Almost two years ago, Vanessa Garza was working as the store manager at Pet Supplies Plus in nearby Berwyn. Like most 20-somethings, Garza was figuring out her life, exploring different careers all while pursuing an art degree. Garza said she gravitated toward retail because she enjoyed that side of management that allows room for team building and leadership.
But somewhere in between, Garza got bored.
Up until that point, Garza had dedicated her life to art, pocketing opportunities to paint a handful of murals around her hometown of Berwyn – and she missed art. She missed the freedom of art, the ability to create whatever came to mind, and the feelings it evoked.
“I took a chance, and I left that job,” said Garza, 22, who goes by the name Nez and officially opened her own art gallery in Oak Park earlier this month.
Here, inside Studio Nez located at 803 Van Buren St., Garza sat on a black stool surrounded by white walls that held up her paintings, prints and some mixed media pieces. They all featured a similar type of character: a planet, a fruit like a lemon slice or a seeded strawberry, or a colorful cereal box with its top flaps wide open, all of which have dangly arms and legs, big round eyes or a small smile.
The playful, childlike design is part of Garza’s collection called “Fruits” and “Stars.”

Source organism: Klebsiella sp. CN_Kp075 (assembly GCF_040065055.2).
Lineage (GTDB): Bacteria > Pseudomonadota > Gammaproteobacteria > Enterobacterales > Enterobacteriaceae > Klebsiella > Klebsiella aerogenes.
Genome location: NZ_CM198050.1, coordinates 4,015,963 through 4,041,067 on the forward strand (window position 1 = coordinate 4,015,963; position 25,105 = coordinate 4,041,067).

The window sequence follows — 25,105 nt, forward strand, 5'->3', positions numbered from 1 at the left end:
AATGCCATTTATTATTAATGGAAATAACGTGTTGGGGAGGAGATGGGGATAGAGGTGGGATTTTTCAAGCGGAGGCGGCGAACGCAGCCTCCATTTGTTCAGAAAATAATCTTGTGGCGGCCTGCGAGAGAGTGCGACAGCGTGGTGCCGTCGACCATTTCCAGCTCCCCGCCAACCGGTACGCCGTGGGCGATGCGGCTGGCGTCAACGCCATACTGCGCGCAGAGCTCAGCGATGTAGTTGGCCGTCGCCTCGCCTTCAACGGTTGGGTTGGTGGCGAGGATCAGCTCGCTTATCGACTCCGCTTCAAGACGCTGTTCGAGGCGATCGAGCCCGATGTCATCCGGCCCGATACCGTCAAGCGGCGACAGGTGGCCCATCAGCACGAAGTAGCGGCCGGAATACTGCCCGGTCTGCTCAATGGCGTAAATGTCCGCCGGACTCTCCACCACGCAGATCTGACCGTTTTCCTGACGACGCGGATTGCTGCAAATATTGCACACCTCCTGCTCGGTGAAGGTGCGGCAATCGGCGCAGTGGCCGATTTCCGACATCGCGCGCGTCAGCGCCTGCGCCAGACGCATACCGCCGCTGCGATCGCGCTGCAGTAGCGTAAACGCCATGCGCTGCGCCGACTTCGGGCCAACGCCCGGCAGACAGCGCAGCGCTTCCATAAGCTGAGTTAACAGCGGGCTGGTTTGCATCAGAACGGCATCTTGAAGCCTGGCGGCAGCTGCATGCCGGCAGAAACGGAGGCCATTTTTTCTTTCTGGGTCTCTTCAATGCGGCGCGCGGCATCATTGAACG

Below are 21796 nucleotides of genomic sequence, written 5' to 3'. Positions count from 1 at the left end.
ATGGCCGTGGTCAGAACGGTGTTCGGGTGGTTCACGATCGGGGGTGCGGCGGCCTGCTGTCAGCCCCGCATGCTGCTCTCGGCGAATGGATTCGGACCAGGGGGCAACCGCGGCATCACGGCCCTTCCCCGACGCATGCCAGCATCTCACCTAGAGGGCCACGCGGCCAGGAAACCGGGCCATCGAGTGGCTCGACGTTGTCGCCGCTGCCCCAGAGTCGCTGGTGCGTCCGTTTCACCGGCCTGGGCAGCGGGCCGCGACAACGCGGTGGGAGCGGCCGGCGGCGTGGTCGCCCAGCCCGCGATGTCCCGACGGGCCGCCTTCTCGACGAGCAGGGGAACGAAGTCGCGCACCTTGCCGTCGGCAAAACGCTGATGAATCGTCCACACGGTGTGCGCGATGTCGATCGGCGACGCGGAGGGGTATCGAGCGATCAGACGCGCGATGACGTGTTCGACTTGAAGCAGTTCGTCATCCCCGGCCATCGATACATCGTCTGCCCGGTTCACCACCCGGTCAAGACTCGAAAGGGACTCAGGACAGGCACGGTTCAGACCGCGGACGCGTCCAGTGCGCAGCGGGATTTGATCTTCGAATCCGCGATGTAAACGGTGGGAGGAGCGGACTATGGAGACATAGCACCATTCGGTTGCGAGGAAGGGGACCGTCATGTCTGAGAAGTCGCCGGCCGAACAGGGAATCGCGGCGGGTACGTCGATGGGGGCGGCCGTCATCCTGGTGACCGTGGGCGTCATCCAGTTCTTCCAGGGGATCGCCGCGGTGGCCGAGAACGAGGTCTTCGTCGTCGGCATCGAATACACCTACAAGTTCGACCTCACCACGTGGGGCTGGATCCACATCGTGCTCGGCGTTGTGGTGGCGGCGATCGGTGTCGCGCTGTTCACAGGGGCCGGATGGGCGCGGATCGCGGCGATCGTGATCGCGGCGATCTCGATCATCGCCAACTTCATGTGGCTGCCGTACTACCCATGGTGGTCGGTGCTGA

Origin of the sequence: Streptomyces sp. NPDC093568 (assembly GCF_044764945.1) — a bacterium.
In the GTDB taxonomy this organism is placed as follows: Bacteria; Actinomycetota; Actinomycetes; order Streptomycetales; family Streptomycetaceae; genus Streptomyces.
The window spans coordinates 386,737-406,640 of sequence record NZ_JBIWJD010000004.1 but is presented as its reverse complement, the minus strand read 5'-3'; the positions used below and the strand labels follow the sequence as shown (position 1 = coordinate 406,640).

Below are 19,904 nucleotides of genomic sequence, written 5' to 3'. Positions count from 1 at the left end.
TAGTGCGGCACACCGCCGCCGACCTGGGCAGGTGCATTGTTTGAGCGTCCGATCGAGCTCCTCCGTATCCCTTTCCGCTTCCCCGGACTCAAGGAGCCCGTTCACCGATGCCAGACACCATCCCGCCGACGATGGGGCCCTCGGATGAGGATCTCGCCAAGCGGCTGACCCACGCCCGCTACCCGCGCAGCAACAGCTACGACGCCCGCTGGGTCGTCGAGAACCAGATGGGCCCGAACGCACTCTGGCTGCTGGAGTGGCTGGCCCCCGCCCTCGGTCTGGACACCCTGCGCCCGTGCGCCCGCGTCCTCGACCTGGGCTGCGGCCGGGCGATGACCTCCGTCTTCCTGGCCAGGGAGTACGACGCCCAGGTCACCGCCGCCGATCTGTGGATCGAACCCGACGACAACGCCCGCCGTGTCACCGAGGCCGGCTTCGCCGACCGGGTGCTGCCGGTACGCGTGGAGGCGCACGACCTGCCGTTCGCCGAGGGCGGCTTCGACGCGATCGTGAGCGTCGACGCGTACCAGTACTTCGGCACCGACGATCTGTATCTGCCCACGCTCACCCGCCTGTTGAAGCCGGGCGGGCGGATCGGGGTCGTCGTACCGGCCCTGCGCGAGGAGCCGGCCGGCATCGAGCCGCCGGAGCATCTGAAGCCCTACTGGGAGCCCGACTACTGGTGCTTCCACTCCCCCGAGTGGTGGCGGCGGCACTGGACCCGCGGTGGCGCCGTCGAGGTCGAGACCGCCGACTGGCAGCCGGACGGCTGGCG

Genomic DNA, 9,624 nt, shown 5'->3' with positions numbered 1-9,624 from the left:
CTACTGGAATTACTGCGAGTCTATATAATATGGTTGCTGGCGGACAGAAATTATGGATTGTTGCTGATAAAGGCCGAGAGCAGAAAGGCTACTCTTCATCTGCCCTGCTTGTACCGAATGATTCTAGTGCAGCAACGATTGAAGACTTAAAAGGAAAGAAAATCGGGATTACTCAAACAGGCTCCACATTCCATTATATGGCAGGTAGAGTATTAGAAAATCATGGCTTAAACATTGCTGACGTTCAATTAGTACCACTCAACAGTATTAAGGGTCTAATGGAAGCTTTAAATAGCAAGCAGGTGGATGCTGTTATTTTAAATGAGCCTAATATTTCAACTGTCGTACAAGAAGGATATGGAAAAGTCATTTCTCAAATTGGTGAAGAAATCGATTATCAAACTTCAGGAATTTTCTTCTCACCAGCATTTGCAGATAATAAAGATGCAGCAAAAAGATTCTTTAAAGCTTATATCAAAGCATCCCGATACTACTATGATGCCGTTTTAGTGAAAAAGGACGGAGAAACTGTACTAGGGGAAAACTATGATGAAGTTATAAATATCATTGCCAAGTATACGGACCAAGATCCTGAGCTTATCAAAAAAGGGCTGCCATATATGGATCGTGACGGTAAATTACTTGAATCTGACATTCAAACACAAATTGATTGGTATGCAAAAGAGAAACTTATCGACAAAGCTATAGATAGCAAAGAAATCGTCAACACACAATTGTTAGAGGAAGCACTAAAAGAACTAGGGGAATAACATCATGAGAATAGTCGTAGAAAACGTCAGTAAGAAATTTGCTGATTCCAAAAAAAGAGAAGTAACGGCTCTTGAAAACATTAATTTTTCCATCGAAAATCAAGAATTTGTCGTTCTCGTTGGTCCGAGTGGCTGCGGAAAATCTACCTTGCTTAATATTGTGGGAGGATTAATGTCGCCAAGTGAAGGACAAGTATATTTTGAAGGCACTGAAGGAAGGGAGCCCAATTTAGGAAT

Garza said she came up with the idea for “Fruits” and “Stars” after creating a different batch of characters for a series called “Cereal Wars.”
She said her boyfriend asked her to draw something on his skateboard.
“I was like, ‘OK, what do you want?’ He said, ‘Just make up a character.’ So, I made something up. I think it was like two hearts; they’re supposed to be a representation of us,” Garza said. “He was like, ‘I love it, but it’s too cute.’ He explained how skateboard art is usually angrier. It’s bolder.”
“So, randomly I drew two cereal boxes fighting,” she said, laughing. “And that became ‘Cereal Wars,’ and I just really liked it. I just kept drawing it.”
“Cereal Wars” served as an inspiration for “Fruits” and “Stars.” The biggest difference between the two is that the characters in Garza’s latest series are no longer angry or tough. She flipped their frowns upside down and made them “a little bit happier.”
And that’s why Garza loves art.
“It’s not as serious for me. I’m not trying to make something with a deeper meaning,” she said. “I just want to see people happy or smile, and I think because of that, a lot of kids are actually drawn to my art. It’s always really fun.
“There’s actually a preschool like two blocks away from here. I always see kids every morning walking past and they’re like looking through the door [and windows].”
With Garza hitting her stride, she has spent the last month evolving and embracing this chapter of her journey. She’s carving out space to balance her full-time job as a marketing manager for the Berwyn Park District, as well as accepting art commissions and caring for her storefront.
As Garza looked around her space, she smiled once more and offered a message for other artists or those standing on the edge of change.
“I think it’s just confidence – that’s what I was missing from the beginning. I played it safe,” said Garza, noting she once pigeonholed herself as an artist before taking a leap of faith and developing what is now “Fruits” and “Stars.”
“Now, I look back, and I’m just like, if that would have been my style [from the get-go], I think I would have enjoyed it more.”
Where is it?